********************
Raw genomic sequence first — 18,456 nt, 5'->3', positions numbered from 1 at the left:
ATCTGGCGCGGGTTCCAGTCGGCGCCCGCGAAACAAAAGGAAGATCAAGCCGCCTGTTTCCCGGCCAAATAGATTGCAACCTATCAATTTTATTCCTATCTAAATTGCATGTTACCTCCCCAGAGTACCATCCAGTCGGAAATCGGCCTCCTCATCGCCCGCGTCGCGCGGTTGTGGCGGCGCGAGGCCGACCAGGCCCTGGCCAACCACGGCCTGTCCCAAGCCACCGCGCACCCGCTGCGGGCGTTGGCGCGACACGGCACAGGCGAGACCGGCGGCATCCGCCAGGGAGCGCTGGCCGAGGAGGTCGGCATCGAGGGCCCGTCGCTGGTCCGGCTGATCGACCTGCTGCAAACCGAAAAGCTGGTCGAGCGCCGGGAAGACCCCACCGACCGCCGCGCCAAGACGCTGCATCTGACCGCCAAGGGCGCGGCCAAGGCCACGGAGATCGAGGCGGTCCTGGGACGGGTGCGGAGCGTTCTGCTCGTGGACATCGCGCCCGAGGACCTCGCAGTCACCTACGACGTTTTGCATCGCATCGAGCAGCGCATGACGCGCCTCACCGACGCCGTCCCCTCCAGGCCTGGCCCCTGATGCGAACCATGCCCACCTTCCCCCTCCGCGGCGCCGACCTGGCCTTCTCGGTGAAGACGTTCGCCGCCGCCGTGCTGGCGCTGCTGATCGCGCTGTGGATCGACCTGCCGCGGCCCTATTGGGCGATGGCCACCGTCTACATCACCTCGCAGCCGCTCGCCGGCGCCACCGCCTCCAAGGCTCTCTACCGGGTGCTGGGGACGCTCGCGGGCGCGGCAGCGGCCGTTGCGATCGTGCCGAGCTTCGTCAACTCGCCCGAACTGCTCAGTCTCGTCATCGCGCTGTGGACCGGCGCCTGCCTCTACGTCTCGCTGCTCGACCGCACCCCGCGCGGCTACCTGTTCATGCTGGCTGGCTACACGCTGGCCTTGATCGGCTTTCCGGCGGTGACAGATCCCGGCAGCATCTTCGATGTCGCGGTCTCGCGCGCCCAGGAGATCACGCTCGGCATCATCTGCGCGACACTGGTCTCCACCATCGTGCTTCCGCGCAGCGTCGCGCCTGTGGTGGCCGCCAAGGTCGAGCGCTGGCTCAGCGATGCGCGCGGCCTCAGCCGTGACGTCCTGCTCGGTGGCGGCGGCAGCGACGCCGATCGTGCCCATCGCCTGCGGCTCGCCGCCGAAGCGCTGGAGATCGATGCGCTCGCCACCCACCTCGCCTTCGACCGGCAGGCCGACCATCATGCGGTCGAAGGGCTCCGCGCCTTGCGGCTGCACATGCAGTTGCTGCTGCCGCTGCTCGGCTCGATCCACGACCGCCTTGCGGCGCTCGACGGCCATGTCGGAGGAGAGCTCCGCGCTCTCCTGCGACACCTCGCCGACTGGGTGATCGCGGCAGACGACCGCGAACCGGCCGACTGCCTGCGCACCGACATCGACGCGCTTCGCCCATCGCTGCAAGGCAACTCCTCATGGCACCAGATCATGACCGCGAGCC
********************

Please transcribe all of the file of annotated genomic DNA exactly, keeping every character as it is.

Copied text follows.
Raw genomic sequence first — 18,456 nt, 5'->3', positions numbered from 1 at the left:
ATCTGGCGCGGGTTCCAGTCGGCGCCCGCGAAACAAAAGGAAGATCAAGCCGCCTGTTTCCCGGCCAAATAGATTGCAACCTATCAATTTTATTCCTATCTAAATTGCATGTTACCTCCCCAGAGTACCATCCAGTCGGAAATCGGCCTCCTCATCGCCCGCGTCGCGCGGTTGTGGCGGCGCGAGGCCGACCAGGCCCTGGCCAACCACGGCCTGTCCCAAGCCACCGCGCACCCGCTGCGGGCGTTGGCGCGACACGGCACAGGCGAGACCGGCGGCATCCGCCAGGGAGCGCTGGCCGAGGAGGTCGGCATCGAGGGCCCGTCGCTGGTCCGGCTGATCGACCTGCTGCAAACCGAAAAGCTGGTCGAGCGCCGGGAAGACCCCACCGACCGCCGCGCCAAGACGCTGCATCTGACCGCCAAGGGCGCGGCCAAGGCCACGGAGATCGAGGCGGTCCTGGGACGGGTGCGGAGCGTTCTGCTCGTGGACATCGCGCCCGAGGACCTCGCAGTCACCTACGACGTTTTGCATCGCATCGAGCAGCGCATGACGCGCCTCACCGACGCCGTCCCCTCCAGGCCTGGCCCCTGATGCGAACCATGCCCACCTTCCCCCTCCGCGGCGCCGACCTGGCCTTCTCGGTGAAGACGTTCGCCGCCGCCGTGCTGGCGCTGCTGATCGCGCTGTGGATCGACCTGCCGCGGCCCTATTGGGCGATGGCCACCGTCTACATCACCTCGCAGCCGCTCGCCGGCGCCACCGCCTCCAAGGCTCTCTACCGGGTGCTGGGGACGCTCGCGGGCGCGGCAGCGGCCGTTGCGATCGTGCCGAGCTTCGTCAACTCGCCCGAACTGCTCAGTCTCGTCATCGCGCTGTGGACCGGCGCCTGCCTCTACGTCTCGCTGCTCGACCGCACCCCGCGCGGCTACCTGTTCATGCTGGCTGGCTACACGCTGGCCTTGATCGGCTTTCCGGCGGTGACAGATCCCGGCAGCATCTTCGATGTCGCGGTCTCGCGCGCCCAGGAGATCACGCTCGGCATCATCTGCGCGACACTGGTCTCCACCATCGTGCTTCCGCGCAGCGTCGCGCCTGTGGTGGCCGCCAAGGTCGAGCGCTGGCTCAGCGATGCGCGCGGCCTCAGCCGTGACGTCCTGCTCGGTGGCGGCGGCAGCGACGCCGATCGTGCCCATCGCCTGCGGCTCGCCGCCGAAGCGCTGGAGATCGATGCGCTCGCCACCCACCTCGCCTTCGACCGGCAGGCCGACCATCATGCGGTCGAAGGGCTCCGCGCCTTGCGGCTGCACATGCAGTTGCTGCTGCCGCTGCTCGGCTCGATCCACGACCGCCTTGCGGCGCTCGACGGCCATGTCGGAGGAGAGCTCCGCGCTCTCCTGCGACACCTCGCCGACTGGGTGATCGCGGCAGACGACCGCGAACCGGCCGACTGCCTGCGCACCGACATCGACGCGCTTCGCCCATCGCTGCAAGGCAACTCCTCATGGCACCAGATCATGACCGCGAGCC